Lipid nanoparticles are drug delivery systems that are able to increased bioavailability of poorly soluble drugs. They can be prepared with different lipid materials, especially natural lipids. Shea butter is a natural lipid obtained from the Butyrospermum parkii seed and rich in oleic and stearic acids. Nimesulide is a COX 2 selective anti-inflammatory that is poorly soluble in water. The purpose of this study was to develop and characterize shea butter lipid nanoparticles using a new technique and evaluate the in vivo activity of these nanoparticles. Lipid nanoparticles were prepared by melting shea butter and mixing with an aqueous phase using an ultra Turrax. The nanoparticles presented pH of 6.9 ± 0.1, mean particle size of 90 nm and a narrow polydispersity (0.21). Zeta potential was around -20mV and the encapsulation efficiency was 96.5%. Drug release was evaluated using dialysis bags and presented monoexponential profile with t1/2 of 4.78h (free drug t1/2 was only 2.32h). Antinociceptive activity was performed by the acetic acid model. Both nimesulide and nimesulide-loaded nanoparticles presented significant activity compared to the control. The in vivo anti-inflammatory activity was evaluated by paw edema and was statistically significant for the nanoparticles containing nimesulide compared to free nimesulide, blank nanoparticles and saline. In conclusion, the use of shea butter as encapsulating lipid was very successful and allowed nanoparticles to be prepared with a very simple technique. The nanoparticles presented significant pharmacological effects that were not seen for free drug administration.
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Keywords: lipid nanoparticles, shea butter, nimesulide, anti-inflammatory, antinociceptive, natural lipid.
Lipid nanoparticles are usually prepared with triglycerides, glycerides, fatty acids and waxes1. Natural lipids have been proposed for the preparation of nanoparticles2,3. Mandawgade et al.2 used highly purified stearine fractions of fruit kernel fats from India. Colomé et al.3 described the use of cupuassu seed butter in the preparation of lipid nanoparticles by solvent evaporation and by high pressure homogenization. In both studies, lipid nanoparticles made of natural lipids were successfully prepared and characterized.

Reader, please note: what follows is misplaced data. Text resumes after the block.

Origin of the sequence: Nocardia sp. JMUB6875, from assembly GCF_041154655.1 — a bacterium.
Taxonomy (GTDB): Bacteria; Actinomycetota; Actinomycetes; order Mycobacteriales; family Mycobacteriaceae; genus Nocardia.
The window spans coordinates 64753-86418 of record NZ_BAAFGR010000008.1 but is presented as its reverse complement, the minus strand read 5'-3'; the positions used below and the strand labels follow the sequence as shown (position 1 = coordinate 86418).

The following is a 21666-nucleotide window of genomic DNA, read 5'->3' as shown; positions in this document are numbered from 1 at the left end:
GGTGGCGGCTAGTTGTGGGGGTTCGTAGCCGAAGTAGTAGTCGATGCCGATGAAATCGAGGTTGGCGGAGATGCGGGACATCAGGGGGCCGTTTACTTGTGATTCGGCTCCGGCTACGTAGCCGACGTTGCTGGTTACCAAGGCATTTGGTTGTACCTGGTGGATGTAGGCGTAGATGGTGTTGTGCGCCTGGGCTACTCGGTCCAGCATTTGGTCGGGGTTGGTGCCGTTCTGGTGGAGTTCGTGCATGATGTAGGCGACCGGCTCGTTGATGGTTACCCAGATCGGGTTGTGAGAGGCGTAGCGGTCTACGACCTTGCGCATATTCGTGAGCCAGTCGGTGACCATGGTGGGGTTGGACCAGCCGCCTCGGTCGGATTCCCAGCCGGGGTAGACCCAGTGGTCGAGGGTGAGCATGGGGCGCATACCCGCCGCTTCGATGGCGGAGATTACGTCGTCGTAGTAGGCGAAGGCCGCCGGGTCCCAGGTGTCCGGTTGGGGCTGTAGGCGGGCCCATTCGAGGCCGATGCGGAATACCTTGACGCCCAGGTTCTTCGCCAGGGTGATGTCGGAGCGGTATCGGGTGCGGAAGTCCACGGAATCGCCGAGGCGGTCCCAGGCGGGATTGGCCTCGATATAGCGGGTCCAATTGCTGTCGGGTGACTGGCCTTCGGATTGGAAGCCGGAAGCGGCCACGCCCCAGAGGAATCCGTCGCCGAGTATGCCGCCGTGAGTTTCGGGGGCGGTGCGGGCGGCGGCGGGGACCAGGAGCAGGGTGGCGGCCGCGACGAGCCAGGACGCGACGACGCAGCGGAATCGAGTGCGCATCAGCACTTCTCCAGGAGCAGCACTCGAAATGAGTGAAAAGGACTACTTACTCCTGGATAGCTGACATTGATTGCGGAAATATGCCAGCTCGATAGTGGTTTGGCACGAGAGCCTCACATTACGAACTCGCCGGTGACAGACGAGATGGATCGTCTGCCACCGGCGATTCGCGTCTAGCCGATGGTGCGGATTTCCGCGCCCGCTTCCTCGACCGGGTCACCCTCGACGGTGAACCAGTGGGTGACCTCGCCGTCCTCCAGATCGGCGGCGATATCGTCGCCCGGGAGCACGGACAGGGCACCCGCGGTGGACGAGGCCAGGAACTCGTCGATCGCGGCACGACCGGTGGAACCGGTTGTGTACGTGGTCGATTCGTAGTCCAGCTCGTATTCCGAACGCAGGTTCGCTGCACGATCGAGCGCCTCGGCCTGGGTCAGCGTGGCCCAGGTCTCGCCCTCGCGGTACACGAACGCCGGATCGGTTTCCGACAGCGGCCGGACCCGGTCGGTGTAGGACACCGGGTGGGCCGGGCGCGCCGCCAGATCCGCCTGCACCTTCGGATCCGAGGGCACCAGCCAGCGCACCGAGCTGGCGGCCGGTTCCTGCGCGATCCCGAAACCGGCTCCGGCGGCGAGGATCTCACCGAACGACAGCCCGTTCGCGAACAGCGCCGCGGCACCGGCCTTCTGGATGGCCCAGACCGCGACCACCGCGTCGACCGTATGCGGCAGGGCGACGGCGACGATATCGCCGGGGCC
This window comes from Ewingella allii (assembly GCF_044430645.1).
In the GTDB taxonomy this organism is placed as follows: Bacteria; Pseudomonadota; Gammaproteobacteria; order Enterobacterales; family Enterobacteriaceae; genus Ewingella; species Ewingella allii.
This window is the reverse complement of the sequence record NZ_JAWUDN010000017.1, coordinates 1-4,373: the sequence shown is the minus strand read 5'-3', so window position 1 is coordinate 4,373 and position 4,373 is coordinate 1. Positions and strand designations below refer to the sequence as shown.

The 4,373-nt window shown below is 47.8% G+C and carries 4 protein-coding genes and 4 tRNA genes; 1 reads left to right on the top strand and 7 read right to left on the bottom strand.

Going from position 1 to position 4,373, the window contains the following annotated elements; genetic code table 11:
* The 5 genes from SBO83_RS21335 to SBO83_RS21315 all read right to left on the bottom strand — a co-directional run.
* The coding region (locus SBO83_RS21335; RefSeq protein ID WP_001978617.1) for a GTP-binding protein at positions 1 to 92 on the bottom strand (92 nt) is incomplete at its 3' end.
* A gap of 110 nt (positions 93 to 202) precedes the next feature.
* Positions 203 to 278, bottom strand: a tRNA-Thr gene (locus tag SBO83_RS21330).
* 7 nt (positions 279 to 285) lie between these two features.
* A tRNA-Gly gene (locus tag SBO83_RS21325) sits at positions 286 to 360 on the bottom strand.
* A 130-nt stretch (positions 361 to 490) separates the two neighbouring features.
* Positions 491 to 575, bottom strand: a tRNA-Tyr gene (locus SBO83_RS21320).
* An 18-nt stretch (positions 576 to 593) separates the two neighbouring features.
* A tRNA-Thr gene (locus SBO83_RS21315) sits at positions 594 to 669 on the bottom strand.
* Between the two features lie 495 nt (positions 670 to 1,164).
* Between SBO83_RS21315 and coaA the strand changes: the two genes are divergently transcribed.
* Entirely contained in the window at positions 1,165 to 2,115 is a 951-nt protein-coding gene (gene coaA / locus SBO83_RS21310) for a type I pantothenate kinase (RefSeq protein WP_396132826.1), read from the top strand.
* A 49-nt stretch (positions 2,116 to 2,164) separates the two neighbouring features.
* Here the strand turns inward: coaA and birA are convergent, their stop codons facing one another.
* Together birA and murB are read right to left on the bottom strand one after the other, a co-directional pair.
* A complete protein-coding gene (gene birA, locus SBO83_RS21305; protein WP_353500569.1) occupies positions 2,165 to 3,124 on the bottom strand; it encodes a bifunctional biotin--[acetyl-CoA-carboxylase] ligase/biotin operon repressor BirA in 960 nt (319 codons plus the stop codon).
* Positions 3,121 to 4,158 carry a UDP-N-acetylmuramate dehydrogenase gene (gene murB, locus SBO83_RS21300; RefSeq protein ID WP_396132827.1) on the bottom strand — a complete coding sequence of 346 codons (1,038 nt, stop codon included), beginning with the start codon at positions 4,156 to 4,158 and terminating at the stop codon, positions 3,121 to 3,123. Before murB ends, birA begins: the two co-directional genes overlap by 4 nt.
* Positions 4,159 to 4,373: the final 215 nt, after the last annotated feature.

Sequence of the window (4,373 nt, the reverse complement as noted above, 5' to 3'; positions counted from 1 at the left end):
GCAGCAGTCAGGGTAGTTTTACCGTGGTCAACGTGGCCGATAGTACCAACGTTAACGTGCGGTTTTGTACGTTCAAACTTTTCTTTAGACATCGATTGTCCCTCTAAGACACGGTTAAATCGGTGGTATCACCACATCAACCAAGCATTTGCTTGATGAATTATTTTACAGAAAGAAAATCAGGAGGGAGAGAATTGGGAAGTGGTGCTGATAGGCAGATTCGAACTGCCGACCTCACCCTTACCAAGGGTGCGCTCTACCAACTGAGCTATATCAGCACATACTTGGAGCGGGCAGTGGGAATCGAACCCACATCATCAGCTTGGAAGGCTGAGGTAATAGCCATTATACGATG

Shea butter is a natural solid lipid obtained from the Butyrospermum parkii (also known as Vitellaria paradoxa) seed. Shea butter main fatty acids are oleic acid and stearic acid4. Its use in cosmetics is already described and this butter presents cosmetic use as emollient and nourishing5. As far as we know, there are no papers describing the use of shea butter in nanoparticles, especially for oral use.
Lipid nanoparticles can be used orally to improve oral absorption of weakly soluble drugs6. Drugs like simvastatin and curcumin presented increase in oral bioavailability when encapsulated in lipid nanoparticles7,8. These nanoparticles were already evaluated in order to improve oral bioavailability of hydrophilic proteins, like salmon calcitonin9. Lipid nanoparticles have shown several advantages over conventional drug delivery systems as the increase in bioavailability, less variation among individuals and higher stability of the entrapped drug10-12. Compared to liposome, lipid nanoparticles revealed higher physico-chemical stability, leading to shelf-lives up to 1 or 2 years1.
Lipid nanoparticles can be prepared by different techniques, as high pressure homogenization, microemulsion, solvent evaporation and phase inversion3,13. High pressure homogenization present as advantages the absence of organic solvents; however special equipment is needed (high pressure homogenizer)13. Colomé et al.3 described the use of high shear force (ultra Turrax) for the production of lipid nanoparticles but using organic solvent in the production.
Nimesulide N-(4-nitro-2-phenoxyphenyl) methanesulfonamide is a first generation COX-2 selective nonsteroidal anti-inflammatory14. Nimesulide is a weak acid insoluble in water and soluble in acetone15. This drug inhibits selectively the COX -2, reduces the synthesis of chemistry mediators of inflammation, causing, potent anti-inflammatory and analgesic effects16,17.